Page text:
|It's Video Magic!
||[Jul. 20th, 2005|05:29 am]
My mom tells the story of how, when I was only about two or three years old, she was listening to the one Spanish language radio station that then existed in Los Angeles, while I sat in my high chair eating lunch. It was one of the stations she listened to most frequently during the afternoon, as she was fond of the Mariachi music which was their staple programming. I had already learned to recognize quite a few of the popular Mexican songs of the era, and my favorite was Cielito Lindo. The big Silvertone console whit the radio in it also had a record player, and I hadn't quite learned the difference between these functions. On this particular afternoon, I'm told, I asked my mother to tell the man on the radio to play Cielito Lindo. She explained that the radio didn't work like the record player, and that I couldn't request a particular song, but had to listen to whatever they chose to play. As soon as she had explained this, the very next song the station played was Cielito Lindo. The same sort of thing has happened to me a few times since, but it's pretty rare. |
Earlier tonight, I was about to turn off the television and turn the computer on when I discovered that I had an entirely new way to waste time. No, not entirely new. It's still television, but it's television on demand. I've been seeing little tabs on the program info for some stations for about a week, but had no idea what it was. We weren't told about it... it just appeared one day. So, I finally figured out how the little tabs worked and fetched up at channel 1, which didn't used to be there, and it's a guide for the new on demand service.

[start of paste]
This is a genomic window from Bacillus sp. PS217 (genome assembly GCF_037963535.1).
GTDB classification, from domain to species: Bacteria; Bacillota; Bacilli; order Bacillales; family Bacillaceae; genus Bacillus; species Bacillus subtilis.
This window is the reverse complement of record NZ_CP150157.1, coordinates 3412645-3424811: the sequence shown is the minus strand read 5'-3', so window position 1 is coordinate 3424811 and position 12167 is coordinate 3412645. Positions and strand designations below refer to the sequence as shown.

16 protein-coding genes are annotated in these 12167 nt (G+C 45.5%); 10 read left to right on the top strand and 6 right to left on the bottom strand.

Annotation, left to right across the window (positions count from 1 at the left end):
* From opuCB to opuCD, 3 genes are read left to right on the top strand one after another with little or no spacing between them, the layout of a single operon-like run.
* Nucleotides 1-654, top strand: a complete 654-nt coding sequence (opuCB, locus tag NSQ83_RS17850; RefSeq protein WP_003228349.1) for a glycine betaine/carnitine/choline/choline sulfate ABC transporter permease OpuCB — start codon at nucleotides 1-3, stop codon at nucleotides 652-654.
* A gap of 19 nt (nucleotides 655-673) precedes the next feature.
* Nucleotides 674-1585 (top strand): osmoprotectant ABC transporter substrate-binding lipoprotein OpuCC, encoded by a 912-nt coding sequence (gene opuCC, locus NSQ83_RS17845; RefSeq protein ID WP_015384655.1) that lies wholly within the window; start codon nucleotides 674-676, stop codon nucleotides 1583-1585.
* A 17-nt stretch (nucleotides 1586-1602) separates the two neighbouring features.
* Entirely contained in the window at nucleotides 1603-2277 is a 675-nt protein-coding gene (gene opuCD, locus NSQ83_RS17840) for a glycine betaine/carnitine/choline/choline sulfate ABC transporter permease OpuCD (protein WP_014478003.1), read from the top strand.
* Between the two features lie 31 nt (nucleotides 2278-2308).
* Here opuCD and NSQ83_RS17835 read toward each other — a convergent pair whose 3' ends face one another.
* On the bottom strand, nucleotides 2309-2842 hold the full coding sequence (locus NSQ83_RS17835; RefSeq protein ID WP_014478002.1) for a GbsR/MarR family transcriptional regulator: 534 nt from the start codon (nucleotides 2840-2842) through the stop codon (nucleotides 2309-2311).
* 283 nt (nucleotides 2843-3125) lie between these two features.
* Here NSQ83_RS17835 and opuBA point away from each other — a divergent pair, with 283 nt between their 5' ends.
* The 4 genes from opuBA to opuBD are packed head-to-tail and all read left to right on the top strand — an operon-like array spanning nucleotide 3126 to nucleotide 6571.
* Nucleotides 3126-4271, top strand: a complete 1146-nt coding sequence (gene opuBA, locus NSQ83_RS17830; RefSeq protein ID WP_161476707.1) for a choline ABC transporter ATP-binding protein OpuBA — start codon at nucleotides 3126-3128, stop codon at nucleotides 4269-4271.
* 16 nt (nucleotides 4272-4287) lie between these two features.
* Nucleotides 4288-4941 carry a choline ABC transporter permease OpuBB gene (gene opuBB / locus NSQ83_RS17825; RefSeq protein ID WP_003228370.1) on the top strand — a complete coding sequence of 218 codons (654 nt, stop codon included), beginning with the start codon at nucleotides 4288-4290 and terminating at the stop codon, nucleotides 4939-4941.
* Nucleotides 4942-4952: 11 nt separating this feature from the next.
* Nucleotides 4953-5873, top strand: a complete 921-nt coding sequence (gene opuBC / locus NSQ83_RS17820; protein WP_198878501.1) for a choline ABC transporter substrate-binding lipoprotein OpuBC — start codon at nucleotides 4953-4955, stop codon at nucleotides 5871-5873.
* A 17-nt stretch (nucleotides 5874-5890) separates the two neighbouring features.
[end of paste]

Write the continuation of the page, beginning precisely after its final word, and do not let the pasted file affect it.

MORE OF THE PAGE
It works a bit like TIVO, except there's no box in your house. I think the programming is all stored on servers somewhere, you can order it up anytime, and you get to use functions such as fast forward, rewind, pause, etc. There are some pay-to-view programs, but there's also a goatload of free stuff. I was quite surprised to see something like this suddenly added to the regular service without any additional charge on the bill. So far, their servers only hold about a thousand programs at any time, but I suppose that will be expanded as the storage medium gets cheaper.
So far, I haven't watched any of the movies available (there are about forty of them at our service level), but I poked around the guide (which is not very convenient to use, but will do for now) for a while, and I watched a couple of short programs and a few music videos. I have to say it was fun to tell the machine to show me something, and then have it actually happen. After all this time, a gadget that's something like a radio actually behaves the way I'd like it to. Only in a limited way, of course, but it's a start. While it refuses to play Cielito Lindo for me, I'm pretty sure I can find something else I want from it. Ah, all the time to be wasted! I can hardly wait to begin!
Another new icon, by the way.
Oh, and the rude Yahoo News headline that everybody will be quoting for years to come. It's almost as good as "Ward, don't you think you were too hard on the Beaver last night?"